It is obviously well documented that that summer would end with Juventus relegated to Serie B, but Chiellini once again took the difficult option and, at a key stage of his career he followed the example of the team’s leaders and stayed to help restore the Old Lady to her rightful place. It would prove to be a move that would be the making of the player as Didier Deschamps moved him from his then usual left-back slot into central defence. Chiellini looked more comfortable immediately and began building an outstanding partnership with Nicola Legrottaglie, who he credits with teaching him to play this new role.
That pairing would serve Juve well upon returning to Serie A and during that season another uncompromising first impression of Chiellini would come for British fans, most probably seeing him for the first time. He would captain the Italian Under-21 side in the opening match at the newly rebuilt Wembley Stadium where he received an accidental kick to the head yet, like Terry Butcher and Paul Ince before him, Chiellini played on, blood-stained and bandaged, but still winning countless headers. Could he try any harder to impress football watchers in the UK?
2008 would be another busy year for Chiellini, now a fundamental piece of the Juventus team and playing a key role in the pursuit of Champions League football. An inspired performance against Inter at San Siro saw him come close to fighting with Ibrahimovic in the first showing of a now expected but uncanny ability to keep the Swede at bay, something few others are able to do so comprehensively.
He would also score two goals in a 5-2 demolition of Lazio which finally did secure third place and entry to European football’s elite competition. His rugged, no-holds-barred style would raise its head again as a fully committed challenge in training would see him put Captain Fabio Cannavaro out of the European Championships that same summer. Undaunted, the Juve man filled the role brilliantly, in particular against Fernando Torres and Spain in the quarter final as Italy came closer than anyone to halting what has now become an utterly dominant side.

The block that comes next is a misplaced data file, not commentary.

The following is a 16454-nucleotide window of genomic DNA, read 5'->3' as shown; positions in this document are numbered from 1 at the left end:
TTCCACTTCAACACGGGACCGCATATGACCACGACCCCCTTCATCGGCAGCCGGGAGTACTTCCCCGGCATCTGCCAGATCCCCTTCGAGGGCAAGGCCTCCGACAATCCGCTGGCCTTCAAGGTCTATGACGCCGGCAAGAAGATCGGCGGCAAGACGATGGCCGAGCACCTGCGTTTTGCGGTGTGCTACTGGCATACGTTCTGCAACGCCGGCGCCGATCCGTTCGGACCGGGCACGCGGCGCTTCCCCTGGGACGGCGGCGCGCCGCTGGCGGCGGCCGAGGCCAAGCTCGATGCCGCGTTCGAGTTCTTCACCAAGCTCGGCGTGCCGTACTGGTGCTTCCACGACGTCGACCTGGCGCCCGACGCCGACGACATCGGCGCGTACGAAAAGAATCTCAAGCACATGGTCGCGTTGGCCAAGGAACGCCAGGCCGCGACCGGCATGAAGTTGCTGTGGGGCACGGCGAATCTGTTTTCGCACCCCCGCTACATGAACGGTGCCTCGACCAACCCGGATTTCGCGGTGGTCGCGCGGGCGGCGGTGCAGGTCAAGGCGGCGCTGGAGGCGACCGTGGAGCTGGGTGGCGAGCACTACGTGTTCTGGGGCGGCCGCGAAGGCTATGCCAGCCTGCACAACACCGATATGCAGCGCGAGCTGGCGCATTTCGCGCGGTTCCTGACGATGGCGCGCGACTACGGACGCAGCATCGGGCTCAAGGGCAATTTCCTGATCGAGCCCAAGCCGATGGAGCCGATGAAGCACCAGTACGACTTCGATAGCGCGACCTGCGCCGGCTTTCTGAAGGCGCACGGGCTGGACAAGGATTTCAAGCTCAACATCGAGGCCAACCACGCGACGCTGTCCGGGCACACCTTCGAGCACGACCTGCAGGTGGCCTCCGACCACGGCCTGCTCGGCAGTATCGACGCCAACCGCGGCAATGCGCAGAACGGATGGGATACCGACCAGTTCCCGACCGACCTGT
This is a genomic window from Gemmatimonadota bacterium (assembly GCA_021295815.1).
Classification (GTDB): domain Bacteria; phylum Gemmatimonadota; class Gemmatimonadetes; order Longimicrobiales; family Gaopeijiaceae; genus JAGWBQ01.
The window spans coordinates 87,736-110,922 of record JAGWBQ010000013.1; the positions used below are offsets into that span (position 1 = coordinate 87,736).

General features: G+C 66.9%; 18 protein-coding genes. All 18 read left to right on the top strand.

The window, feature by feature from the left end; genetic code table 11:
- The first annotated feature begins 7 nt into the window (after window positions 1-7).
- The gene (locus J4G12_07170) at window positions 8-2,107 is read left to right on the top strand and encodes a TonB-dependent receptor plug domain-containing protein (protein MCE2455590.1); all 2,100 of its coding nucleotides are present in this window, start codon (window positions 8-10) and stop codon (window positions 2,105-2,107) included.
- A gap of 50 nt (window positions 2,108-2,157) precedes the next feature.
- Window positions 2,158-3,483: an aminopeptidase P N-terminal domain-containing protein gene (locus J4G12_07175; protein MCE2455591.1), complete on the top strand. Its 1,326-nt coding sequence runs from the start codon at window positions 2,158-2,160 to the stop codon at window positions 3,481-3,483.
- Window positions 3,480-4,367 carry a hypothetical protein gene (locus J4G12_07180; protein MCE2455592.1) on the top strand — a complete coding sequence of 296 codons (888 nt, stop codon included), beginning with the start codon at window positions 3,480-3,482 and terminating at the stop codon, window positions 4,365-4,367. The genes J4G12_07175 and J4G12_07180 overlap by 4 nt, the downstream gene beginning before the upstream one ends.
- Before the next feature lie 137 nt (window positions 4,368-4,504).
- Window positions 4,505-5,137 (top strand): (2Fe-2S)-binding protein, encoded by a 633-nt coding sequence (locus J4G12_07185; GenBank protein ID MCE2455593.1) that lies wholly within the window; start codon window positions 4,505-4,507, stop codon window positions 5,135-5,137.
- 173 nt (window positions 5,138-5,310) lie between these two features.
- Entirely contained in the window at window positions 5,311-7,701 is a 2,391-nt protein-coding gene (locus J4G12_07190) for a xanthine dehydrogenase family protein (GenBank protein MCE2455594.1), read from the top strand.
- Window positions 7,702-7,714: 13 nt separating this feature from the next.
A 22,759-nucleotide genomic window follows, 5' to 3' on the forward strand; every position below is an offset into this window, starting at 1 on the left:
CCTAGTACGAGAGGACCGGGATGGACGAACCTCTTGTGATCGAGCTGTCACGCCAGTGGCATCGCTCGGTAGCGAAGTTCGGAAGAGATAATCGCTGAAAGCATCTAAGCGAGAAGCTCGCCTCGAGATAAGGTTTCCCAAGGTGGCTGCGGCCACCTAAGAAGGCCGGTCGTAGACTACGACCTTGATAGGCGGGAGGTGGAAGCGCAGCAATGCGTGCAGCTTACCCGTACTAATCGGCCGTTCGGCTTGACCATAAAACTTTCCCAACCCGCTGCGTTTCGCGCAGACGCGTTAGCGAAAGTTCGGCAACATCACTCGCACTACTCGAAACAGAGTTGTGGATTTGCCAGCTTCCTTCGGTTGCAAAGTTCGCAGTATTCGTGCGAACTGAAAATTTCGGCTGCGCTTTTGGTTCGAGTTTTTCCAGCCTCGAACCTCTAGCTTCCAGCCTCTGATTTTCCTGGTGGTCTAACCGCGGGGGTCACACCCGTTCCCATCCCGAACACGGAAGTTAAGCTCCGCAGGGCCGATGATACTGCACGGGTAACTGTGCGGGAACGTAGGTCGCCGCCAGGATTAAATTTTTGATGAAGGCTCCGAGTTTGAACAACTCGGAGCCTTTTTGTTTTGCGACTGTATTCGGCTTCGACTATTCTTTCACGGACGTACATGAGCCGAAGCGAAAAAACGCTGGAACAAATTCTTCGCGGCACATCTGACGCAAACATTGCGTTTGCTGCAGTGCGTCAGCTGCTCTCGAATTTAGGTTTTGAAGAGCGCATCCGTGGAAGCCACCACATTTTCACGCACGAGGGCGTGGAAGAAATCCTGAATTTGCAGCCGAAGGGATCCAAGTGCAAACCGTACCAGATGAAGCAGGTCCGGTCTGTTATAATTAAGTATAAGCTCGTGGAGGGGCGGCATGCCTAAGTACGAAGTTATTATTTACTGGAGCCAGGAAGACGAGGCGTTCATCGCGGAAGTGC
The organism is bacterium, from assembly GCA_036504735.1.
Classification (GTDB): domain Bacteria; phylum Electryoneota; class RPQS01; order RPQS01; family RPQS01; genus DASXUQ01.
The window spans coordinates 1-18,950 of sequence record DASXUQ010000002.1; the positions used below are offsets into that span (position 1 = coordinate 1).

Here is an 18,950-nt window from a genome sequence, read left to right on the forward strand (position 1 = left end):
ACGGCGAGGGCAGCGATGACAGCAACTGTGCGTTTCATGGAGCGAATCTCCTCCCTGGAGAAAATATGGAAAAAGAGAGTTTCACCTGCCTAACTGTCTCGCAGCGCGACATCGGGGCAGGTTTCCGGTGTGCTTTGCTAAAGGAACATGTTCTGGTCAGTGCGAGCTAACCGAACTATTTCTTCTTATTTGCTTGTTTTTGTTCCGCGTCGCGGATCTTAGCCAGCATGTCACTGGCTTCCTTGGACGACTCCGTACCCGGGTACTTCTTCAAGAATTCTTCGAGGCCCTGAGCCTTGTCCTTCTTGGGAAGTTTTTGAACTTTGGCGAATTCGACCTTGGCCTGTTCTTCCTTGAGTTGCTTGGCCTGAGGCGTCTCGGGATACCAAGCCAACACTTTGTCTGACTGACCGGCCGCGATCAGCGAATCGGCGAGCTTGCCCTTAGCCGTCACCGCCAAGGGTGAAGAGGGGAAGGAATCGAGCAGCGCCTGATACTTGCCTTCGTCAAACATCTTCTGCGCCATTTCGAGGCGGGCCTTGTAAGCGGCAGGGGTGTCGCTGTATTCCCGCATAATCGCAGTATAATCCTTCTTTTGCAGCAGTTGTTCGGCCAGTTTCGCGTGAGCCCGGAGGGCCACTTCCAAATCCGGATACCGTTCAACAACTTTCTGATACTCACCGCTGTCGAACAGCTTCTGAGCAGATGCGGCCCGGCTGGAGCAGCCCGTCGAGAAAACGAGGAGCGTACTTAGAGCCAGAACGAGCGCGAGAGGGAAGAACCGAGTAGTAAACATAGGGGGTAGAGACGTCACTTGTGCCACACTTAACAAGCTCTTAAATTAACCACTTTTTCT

But to label him as nothing more than a physical central defender does a great disservice to the player he is today. Chiellini has a good range of passing and excellent crossing ability, both testaments to the time he spent at full back and central midfield earlier in his career. He is also a threat to the opposition on set-pieces, capable of weighing in with more than his fair share of goals, 23 in his time at Juventus. He possesses a great long throw as well, a weapon the Turin club have taken advantage on a number of occasions.
His qualities have seen him named Serie A’s ‘Defender of the Year’ three times already with those awards largely vindication for his continued excellence in an era where the rest of the Juventus defence collectively gave up before they ate Panettone. It is this clear display of the ‘non mollare mai’ (never give up) mindset that endears Chiellini to Juventini the world over and combined with his great defensive capabilities, should be winning him many admirers elsewhere too.
When discussing the world’s best defenders, names like Nemanja Vidic, Gerard Pique and Thiago Silva are often – quite rightly – at the forefront of the conversation. Looking for other names to join that elite group is a far more difficult proposition but one name that perhaps should now be counted among their number is that of Giorgio Chiellini.
Follow Adam on Twitter @Adz77 for more insight into Italian football, past and present.